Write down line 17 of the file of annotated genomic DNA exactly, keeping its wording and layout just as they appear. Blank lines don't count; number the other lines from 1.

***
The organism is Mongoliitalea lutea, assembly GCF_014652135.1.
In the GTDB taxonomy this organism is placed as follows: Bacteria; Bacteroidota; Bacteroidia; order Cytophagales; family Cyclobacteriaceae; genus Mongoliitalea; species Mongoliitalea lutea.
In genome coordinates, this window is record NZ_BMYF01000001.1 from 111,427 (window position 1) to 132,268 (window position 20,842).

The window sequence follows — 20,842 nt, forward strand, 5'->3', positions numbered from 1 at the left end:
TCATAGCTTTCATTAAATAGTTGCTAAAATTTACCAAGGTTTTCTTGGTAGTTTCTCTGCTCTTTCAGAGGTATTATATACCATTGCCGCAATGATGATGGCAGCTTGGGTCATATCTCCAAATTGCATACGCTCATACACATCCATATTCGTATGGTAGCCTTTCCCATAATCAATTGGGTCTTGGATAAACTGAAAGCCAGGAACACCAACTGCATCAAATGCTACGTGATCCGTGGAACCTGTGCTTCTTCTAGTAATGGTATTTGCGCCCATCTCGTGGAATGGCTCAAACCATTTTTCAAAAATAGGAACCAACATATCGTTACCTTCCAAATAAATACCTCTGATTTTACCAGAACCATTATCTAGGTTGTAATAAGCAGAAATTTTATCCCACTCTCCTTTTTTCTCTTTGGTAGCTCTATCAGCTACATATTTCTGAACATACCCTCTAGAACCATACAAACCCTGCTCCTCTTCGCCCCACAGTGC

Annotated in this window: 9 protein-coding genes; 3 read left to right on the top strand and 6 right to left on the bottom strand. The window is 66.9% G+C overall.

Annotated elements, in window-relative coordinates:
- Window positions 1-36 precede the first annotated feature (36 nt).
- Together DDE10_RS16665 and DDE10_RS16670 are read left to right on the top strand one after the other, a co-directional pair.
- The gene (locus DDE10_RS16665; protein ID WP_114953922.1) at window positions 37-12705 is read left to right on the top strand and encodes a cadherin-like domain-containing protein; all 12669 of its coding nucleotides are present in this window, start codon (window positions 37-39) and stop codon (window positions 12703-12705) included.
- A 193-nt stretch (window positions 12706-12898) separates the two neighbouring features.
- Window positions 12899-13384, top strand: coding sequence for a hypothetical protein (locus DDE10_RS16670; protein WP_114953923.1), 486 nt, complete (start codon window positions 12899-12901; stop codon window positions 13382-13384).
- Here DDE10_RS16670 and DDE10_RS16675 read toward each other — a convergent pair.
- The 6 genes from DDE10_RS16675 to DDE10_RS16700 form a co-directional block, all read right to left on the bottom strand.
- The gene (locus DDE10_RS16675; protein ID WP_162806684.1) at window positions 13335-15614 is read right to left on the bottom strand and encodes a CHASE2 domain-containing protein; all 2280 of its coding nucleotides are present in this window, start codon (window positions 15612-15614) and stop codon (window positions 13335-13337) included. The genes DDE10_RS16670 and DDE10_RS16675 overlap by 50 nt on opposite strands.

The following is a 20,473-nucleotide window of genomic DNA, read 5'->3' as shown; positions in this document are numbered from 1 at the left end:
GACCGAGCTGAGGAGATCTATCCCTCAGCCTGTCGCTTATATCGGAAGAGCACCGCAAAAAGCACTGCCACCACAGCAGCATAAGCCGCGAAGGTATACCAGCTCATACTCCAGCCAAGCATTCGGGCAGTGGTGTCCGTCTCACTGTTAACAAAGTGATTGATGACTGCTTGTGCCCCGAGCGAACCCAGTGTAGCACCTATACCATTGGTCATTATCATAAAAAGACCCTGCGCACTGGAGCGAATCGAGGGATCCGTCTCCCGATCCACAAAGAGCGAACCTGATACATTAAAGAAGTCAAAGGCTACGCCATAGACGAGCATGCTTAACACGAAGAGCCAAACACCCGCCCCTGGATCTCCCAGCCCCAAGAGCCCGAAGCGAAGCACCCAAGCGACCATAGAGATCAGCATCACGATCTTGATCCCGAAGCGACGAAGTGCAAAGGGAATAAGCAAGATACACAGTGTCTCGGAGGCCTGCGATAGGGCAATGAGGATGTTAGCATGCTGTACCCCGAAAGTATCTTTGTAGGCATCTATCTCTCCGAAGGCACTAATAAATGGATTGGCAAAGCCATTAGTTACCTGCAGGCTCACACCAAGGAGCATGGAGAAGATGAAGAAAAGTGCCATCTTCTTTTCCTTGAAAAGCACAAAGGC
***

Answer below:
GACCGAGCTGAGGAGATCTATCCCTCAGCCTGTCGCTTATATCGGAAGAGCACCGCAAAAAGCACTGCCACCACAGCAGCATAAGCCGCGAAGGTATACCAGCTCATACTCCAGCCAAGCATTCGGGCAGTGGTGTCCGTCTCACTGTTAACAAAGTGATTGATGACTGCTTGTGCCCCGAGCGAACCCAGTGTAGCACCTATACCATTGGTCATTATCATAAAAAGACCCTGCGCACTGGAGCGAATCGAGGGATCCGTCTCCCGATCCACAAAGAGCGAACCTGATACATTAAAGAAGTCAAAGGCTACGCCATAGACGAGCATGCTTAACACGAAGAGCCAAACACCCGCCCCTGGATCTCCCAGCCCCAAGAGCCCGAAGCGAAGCACCCAAGCGACCATAGAGATCAGCATCACGATCTTGATCCCGAAGCGACGAAGTGCAAAGGGAATAAGCAAGATACACAGTGTCTCGGAGGCCTGCGATAGGGCAATGAGGATGTTAGCATGCTGTACCCCGAAAGTATCTTTGTAGGCATCTATCTCTCCGAAGGCACTAATAAATGGATTGGCAAAGCCATTAGTTACCTGCAGGCTCACACCAAGGAGCATGGAGAAGATGAAGAAAAGTGCCATCTTCTTTTCCTTGAAAAGCACAAAGGC